If everything went as planned in Los Osos, all 5,000 or so properties mandated to connect to the new Los Osos Wastewater Plant would have done so as of a March 18 deadline.
But instead, as the one-year grace period to hook up expires, up to 700—or about 14 percent of the community—still aren’t connected, according to SLO County. Meanwhile, a State Water Resources Control Board order dating back to the 1980s continues to pressure the same residences to ditch their septic tanks, which have polluted the underlying groundwater for decades.
County officials and community members told New Times they aren’t sure about the reasons for the delays. Deputy Director of SLO County Public Works Mark Hutchinson said the county would be sending letters to property owners to urge them to connect. He indicated a questionnaire could be added to it to get a better sense of the reasons why some people aren’t completing the work.
“We want to really get a better sense of why folks aren’t connecting,” Hutchinson said. “Is it the costs? Are they absentee owners? It’s a difficult conversation to have.”
Connecting to the sewer involves choosing and hiring a contractor to build a lateral pipe and decommission the septic tank. The contractor must survey the property first and obtain a permit from the county.
All in all, the laterals are costing homeowners between $2,000 and $10,000, depending on the layout of the property. For instance, if a house sits in a depression, the lateral may have go uphill to the mainline, which would require a pricey sewage pump.
No matter the reason, if property owners hold off for too much longer, the county could start levying fines, or the Regional Water Quality Control Board could step in.
“Let’s hope it doesn’t come to that,” said Bruce Gibson, SLO County’s 2nd District Supervisor, who represents Los Osos.
Hooking up ain’t easy
Of the roughly 700 properties not yet connected, the county knows that 98 are low-income homeowners rightfully awaiting financial assistance.
SLO County has developed a subsidy program for the lateral connections by leveraging Housing and Urban Development (HUD) community block grants. The program will benefit the households that formally submitted applications and proved that they earn less than 80 percent of Los Osos’ median income (equaling $48,900 for a household of two).
For nearly a year, the program was held up because HUD initially determined that the construction work called for prevailing wages (a higher set of wages required for public projects). That would’ve dramatically increased the cost of the work, but the county recently convinced HUD to change that determination, since a lateral sewer pipe benefits one private property owner.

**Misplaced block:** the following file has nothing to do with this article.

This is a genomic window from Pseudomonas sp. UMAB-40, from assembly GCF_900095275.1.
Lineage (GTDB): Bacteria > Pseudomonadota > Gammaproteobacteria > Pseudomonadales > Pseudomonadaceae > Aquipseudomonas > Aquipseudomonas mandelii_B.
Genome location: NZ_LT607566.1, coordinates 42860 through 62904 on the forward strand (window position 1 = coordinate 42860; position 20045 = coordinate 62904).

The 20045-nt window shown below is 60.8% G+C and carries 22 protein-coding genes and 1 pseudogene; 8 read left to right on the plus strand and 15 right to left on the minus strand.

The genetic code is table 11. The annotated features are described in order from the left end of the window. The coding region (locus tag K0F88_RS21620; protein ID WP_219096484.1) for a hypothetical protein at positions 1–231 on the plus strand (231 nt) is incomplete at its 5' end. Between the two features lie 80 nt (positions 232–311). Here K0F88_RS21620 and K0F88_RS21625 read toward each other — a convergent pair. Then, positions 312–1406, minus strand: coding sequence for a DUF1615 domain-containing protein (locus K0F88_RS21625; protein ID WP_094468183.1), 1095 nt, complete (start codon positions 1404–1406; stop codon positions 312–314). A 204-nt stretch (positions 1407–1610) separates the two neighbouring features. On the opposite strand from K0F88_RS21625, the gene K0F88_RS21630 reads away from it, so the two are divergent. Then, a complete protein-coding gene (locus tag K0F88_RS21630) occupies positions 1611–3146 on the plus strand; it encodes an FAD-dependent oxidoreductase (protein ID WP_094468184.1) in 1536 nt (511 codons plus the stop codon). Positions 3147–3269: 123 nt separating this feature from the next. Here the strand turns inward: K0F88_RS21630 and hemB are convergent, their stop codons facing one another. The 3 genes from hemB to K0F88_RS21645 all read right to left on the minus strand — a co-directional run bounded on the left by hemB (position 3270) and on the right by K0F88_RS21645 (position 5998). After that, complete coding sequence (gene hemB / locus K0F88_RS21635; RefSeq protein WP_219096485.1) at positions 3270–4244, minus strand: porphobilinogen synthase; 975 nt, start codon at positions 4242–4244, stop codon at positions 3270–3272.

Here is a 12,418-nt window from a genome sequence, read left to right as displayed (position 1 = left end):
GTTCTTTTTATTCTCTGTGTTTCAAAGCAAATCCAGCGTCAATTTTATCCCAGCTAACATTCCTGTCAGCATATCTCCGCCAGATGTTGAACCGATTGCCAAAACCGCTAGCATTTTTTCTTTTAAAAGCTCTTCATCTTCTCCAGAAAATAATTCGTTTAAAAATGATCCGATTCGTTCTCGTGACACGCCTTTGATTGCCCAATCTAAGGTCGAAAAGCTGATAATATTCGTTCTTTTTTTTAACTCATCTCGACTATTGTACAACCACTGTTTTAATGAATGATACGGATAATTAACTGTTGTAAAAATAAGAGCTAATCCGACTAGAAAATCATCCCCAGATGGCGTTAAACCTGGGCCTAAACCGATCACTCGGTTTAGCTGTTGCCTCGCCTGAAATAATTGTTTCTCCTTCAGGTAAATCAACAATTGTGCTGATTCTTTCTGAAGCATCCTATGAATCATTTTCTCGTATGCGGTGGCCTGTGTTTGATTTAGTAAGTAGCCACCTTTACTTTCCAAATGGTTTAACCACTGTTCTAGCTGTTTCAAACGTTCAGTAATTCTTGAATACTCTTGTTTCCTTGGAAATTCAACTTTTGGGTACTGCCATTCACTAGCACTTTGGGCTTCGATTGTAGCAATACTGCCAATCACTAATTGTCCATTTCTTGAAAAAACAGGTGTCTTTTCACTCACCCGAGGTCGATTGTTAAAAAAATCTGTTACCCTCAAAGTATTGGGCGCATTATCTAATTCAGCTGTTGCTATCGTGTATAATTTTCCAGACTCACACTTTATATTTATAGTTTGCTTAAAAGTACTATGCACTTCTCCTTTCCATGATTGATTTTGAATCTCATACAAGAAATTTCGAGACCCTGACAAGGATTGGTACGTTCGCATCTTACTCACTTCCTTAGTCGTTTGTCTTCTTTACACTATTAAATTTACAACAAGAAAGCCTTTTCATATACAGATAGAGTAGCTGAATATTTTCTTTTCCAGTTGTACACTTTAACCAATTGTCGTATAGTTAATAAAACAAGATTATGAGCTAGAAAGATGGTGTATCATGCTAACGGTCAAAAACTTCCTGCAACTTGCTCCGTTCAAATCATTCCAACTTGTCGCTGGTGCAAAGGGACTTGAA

On April 11, the county Board of Supervisors sent $174,714 more in HUD grant funds to the lateral assistance fund, upping the total money available to about $600,000—or about 100 hook-ups if each one cost $6,000. Hutchinson said he hopes the funds will be able to cover all 98 low-income property owners. He said the program will start moving forward right away.
Aside from those 98 homeowners, officials are perplexed at why their data indicate that roughly 600 others aren’t connected. They aren’t ruling out some accounting errors, but the number is too high to be just that. Hutchinson said he believes some are simply “overwhelmed” by the costs.
In total, 203 property owners applied for financial help with the lateral connection, according to People’s Self-Help Housing, the organization that conducted the income certification. Of those, 59 applicants earned below the 50 percent median income level ($38,550 for a household of two) and were eligible for a U.S. Department of Agriculture grant/loan program, 98 were suited for the county program, and 46 were deemed ineligible for assistance.
Julie Olson is one Los Osos homeowner who was declared ineligible for subsidies, but not because she didn’t need them. Olson doesn’t live in Los Osos—or SLO County—since she suffers from a physical disability and can’t afford to live in the area. As an absentee landowner who rents out the house, Olson said she was disqualified for the financial assistance programs. She decided to take out a loan to pay for the lateral work.
“I am unable to afford to live in my house—even if I wanted to move back home,” Olson told New Times. “It is frightening to live on credit, yet I can’t lose my house. It is the only investment I have that can keep me from starving if things get worse in life.”
Some community members told New Times long waits or problems with contractors held up the work, or properties had environmental conditions that presented issues.
The lateral construction costs aren’t the only sewer-related burdens facing Los Osos residents. A wastewater bill for a single-family house is projected at nearly $2,000 per year, for the sewer service and the $185 million plant construction costs.
Supervisor Gibson pointed out that property owners who decided not to hook up to the sewer will still be paying for it.
“If someone is just trying to ignore the inevitable, they are going to be paying for sewer service and the capital assessment anyway,” Gibson said.
Reach Staff Writer Peter Johnson at email@example.com.